|desire him to lend you a thousand pounds.||200|
Y. FAS. 'Sdeath and Furies! why was that coxcomb thrust into the world before me? O Fortune -- Fortune -- thou art a bitch, by Gad!
Enter LORD FOPPINGTONin his night-gown.1
L. FOP. Page!
L. FOP. 'Sir!' Pray, sir, do me the favor to teach your tongue the title the king has thought fit to
|honor me with.||5|
PAGE. I ask your lordship's pardon, my lord.
L. FOP. Oh, you can pronounce the word, then; I thought it would have choked you. D'ye hear?
PAGE. My lord.
|L. FOP. Call La Vérole; I would dress --||10|
(Solus.) Well, 'tis an unspeakable pleasure to be a man of quality ----- strike me dumb! ----- 'My lord!' ----- 'Your lordship!' ----- 'My Lord Foppington!' ----- Ah! c'est quelque chose de beau, que le
|diable m'emporte.2 Why, the ladies were ready||15|
Enter LA VÉROLE.
[L. V.] Me Lord, de shoemaker, de tailor, de hosier, de sempstress, de barber, be all ready, if your lordship please to be dress.
L. FOP. 'Tis well; admit 'em.
|L. V. Hey, messieurs, entrez.||25|
Enter Tailor, etc.
L. FOP. So, gentlemen, I hope you have all taken pains to show yourselves masters in your professions.
TAI. I think I may presume to say, sir -----
L. V. 'My lord' ----- you clawn, you!
|TAI. Why, is he made a lord? ----- My lord,||30|
L. FOP. Ay, but let my people dispose the glasses so, that I may see myself before and behind; for I love to see myself all raund -----
Whilst he puts on his clothes, enter YOUNG FASHION and LORY.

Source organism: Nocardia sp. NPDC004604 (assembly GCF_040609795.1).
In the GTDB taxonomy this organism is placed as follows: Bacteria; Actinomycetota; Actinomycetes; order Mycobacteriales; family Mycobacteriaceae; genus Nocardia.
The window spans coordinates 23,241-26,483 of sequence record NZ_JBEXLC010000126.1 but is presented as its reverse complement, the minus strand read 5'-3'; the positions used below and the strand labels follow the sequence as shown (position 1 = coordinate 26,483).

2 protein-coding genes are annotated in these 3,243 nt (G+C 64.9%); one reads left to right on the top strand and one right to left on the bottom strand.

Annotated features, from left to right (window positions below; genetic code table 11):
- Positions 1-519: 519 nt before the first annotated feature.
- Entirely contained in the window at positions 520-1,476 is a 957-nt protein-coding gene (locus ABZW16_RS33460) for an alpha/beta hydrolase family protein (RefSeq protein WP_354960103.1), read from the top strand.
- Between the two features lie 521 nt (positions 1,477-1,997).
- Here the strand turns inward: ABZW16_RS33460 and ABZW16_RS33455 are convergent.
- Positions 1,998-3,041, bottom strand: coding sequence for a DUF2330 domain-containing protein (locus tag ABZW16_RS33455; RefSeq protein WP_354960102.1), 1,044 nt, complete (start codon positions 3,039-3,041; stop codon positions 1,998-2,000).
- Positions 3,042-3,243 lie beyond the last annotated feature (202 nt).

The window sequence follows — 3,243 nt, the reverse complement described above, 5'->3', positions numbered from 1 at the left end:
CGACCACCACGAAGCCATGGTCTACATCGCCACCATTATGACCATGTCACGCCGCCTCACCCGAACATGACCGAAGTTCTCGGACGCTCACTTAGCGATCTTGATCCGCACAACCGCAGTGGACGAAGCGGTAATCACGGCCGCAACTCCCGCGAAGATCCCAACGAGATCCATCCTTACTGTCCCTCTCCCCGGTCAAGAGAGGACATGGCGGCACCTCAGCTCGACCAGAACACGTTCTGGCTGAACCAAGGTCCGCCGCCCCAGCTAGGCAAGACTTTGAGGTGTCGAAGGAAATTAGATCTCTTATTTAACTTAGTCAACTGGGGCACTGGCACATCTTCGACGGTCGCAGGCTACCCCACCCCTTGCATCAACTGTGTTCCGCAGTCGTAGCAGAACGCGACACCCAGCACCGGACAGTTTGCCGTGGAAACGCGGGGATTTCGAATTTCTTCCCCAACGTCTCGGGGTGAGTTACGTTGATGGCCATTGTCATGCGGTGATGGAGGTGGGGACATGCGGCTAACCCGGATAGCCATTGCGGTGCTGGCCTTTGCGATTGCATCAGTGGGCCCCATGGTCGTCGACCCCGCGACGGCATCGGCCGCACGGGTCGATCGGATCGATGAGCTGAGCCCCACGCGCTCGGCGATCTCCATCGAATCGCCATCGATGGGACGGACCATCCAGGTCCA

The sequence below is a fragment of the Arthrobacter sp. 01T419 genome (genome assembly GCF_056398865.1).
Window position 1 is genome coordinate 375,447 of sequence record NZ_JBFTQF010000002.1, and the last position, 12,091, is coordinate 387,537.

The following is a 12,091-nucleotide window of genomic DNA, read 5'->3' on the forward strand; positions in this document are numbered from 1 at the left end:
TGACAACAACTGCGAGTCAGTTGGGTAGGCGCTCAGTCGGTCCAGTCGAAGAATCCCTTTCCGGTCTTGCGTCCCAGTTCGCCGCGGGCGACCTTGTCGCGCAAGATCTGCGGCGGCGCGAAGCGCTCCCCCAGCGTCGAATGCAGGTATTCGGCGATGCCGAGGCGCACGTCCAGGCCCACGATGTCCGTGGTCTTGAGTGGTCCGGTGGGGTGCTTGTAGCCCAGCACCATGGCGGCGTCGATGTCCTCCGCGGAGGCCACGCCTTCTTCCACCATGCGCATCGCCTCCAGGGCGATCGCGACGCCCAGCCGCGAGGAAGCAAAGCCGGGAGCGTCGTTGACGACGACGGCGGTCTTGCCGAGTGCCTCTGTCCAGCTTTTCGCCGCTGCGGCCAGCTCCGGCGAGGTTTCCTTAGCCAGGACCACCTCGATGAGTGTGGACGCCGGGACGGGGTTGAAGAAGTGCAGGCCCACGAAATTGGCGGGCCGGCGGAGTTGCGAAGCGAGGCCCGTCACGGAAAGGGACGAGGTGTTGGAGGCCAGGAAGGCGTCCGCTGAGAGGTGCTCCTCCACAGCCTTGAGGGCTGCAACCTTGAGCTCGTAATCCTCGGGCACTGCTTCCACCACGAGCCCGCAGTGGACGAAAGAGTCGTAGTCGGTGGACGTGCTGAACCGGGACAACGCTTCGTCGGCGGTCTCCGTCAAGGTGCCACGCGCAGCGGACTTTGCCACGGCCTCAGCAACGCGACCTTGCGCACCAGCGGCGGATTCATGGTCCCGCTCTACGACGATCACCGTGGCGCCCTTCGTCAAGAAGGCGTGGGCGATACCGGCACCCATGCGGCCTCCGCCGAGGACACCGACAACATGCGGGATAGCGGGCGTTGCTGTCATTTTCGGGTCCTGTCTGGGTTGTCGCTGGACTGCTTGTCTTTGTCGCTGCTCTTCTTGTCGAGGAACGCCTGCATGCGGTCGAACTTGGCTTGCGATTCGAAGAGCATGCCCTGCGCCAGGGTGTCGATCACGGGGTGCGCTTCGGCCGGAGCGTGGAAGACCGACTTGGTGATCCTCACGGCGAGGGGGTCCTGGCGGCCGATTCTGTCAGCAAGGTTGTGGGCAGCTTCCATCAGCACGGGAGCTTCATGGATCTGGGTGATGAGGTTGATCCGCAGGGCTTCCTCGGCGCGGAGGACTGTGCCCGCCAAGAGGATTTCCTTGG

Y. FAS. Hey-dey, what the devil have we here?
|Sure my gentleman's grown a favorite at Court,||40|
LO. Sir, these people come in order to make him a favorite at Court; they are to establish him with the ladies.
|Y. FAS. Good God! to what an ebb of taste||45|
LO. Sir, tailors and periwig-makers are now become the bawds of the nation: 'tis they debauch all
Y. FAS. Thou sayest true; for there's that fop now, has not by nature wherewithal to move a cook- maid, and by that time these fellows have done with him, i'gad, he shall melt down a countess. But now
|for my reception: I'll engage it shall be as cold a||55|
L. FOP. (to his tailor). Death and eternal tartures! Sir, I say the packet's too high by a foot.
|TAI. My lord, if it had been an inch lower it||60|
L. FOP. Rat my pocket-handkerchief! Have not I a page to carry it? You may make him a packet
|up to his chin a purpose for it; but I will not have||65|
TAI. 'Tis not for me to dispute your lordship's fancy.
Y. FAS. (to LORY). His lordship! Lory, did you
LO. Yes, sir; I always thought 'twould end there. Now, I hope, you'll have a little more respect for him.
Y. FAS. Respect! Damn him for a coxcomb; now has he ruined his estate to buy a title, that he
|may be a fool of the first rate. But let's accost||75|
L. FOP. O Lard, Tam; I did not expect you in England: brother, I am glad to see you. ----- (Turn
|ing to his tailor.) Look you, sir, I shall never be||80|
|SEM. Oh, directly, my lord; it can never be||85|